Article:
Chiricahua Leopard Frog Conservation

Chiricahua leopard frogs are one of the 26 amphibians native to the Sky Islands, and one that we spend a great deal of time and effort conserving. This species was listed as “threatened” under the federal Endangered Species Act in 2002 because of population declines due to introduced predators, disease, and habitat loss and degradation. SIA has been working to strengthen native leopard frog populations (including the related lowland leopard frog) across the Sky Islands in a variety of ways:

Pajaritos Mountains Complex Bullfrog Eradication
Bullfrogs, native to the United States east of the Mississippi River but not in our region, are voracious predators of native leopard frogs and other wildlife. We have been working with the Coronado National Forest, Arizona Game and Fish Department, private landowners, and University of Arizona leopard frog expert David Hall to survey areas with permanent water in the Pajarito Mountains west of Nogales. We have been monitoring the presence of native leopard frogs and bullfrogs in conjunction with bullfrog removal activities.

Installation of Wildlife Escape Ramps
Leopard frogs are truly aquatic and require permanent water to live and reproduce. In many areas, water infrastructure for cattle provides permanent water that frogs and other wildlife can use, but it is not always safely accessible due to steep-sided tanks. We work with the Coronado National Forest and the Arizona Game and Fish Department to install ramps on the insides and outsides of tanks for safe access.  We select locations for this work very carefully to provide connections between native frog metapopulations in areas absent of bullfrogs and to enhance recovery of the Chiricahua leopard frog.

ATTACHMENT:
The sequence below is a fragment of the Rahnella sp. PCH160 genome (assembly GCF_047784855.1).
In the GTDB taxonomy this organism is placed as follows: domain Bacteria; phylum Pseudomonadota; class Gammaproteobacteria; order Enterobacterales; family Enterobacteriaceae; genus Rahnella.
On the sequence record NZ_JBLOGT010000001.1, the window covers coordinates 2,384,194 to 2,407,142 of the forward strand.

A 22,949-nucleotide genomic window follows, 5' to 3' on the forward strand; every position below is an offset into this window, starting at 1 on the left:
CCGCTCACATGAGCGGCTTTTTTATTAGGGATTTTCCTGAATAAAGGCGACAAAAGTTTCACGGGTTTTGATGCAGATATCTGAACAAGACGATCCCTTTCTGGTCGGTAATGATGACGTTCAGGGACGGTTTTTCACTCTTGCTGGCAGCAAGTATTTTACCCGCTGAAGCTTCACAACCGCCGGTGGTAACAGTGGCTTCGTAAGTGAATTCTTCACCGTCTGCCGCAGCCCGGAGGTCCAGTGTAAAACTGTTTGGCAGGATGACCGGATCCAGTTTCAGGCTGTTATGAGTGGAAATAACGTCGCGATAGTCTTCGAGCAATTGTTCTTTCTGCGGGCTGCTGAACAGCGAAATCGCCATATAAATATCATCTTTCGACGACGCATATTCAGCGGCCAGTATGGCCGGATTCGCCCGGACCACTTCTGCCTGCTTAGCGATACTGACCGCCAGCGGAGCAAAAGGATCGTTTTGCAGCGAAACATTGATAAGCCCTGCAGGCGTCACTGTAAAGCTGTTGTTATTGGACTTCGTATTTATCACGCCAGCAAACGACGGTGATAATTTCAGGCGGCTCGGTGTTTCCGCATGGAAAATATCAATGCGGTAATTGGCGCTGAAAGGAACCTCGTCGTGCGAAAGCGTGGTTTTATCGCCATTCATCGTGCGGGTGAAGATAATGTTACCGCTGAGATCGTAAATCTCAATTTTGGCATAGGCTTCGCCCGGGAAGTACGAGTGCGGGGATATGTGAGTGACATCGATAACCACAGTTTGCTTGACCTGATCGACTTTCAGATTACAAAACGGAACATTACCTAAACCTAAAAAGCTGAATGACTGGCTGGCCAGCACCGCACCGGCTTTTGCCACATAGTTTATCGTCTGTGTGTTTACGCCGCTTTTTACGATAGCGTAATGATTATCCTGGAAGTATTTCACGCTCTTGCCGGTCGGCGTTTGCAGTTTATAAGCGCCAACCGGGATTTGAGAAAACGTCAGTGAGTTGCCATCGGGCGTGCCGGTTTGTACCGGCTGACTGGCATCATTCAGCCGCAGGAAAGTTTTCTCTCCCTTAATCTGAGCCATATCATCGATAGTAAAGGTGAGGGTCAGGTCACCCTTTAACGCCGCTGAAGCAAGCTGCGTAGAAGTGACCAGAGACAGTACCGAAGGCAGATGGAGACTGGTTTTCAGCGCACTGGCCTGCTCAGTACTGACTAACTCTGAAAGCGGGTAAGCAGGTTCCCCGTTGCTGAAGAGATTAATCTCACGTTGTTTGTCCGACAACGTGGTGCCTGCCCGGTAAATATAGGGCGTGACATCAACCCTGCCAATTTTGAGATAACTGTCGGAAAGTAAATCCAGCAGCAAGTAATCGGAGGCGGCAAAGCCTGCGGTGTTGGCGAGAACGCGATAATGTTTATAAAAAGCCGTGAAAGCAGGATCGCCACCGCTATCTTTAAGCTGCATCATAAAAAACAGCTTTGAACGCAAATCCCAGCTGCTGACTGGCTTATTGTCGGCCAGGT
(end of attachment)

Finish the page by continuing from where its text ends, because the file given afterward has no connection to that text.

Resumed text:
Habitat Creation
Permanent water is a resource that has become increasingly scarce in the Sky Islands, and this drying trend is expected to continue.  Maintaining permanent waters free on non-native predators on the landscape is critical to the continued existence of native leopard frogs. In addition, native bats need open waters for drinking water – and water sources at middle-elevations in the Chiricahua Mountains have been disappearing. We worked with Center for Wetlands and Stream Restoration, Coronado National Forest, and the Arizona Game and Fish Department to create three small ponds in an opening adjacent to Ash Spring, a mid-elevation spring in the Chiricahua Mountains. The Arizona Game and Fish Department will release captive-bred Chiricahua leopard frogs into the ponds, and SIA Adopt-a-Spring volunteers are diligently monitoring the site seasonally.

These activities all support the Chiricahua Leopard Frog Recovery Plan, which is designed with specific goals to remove stressors and strengthen populations across the range to the point where they are sustainable.

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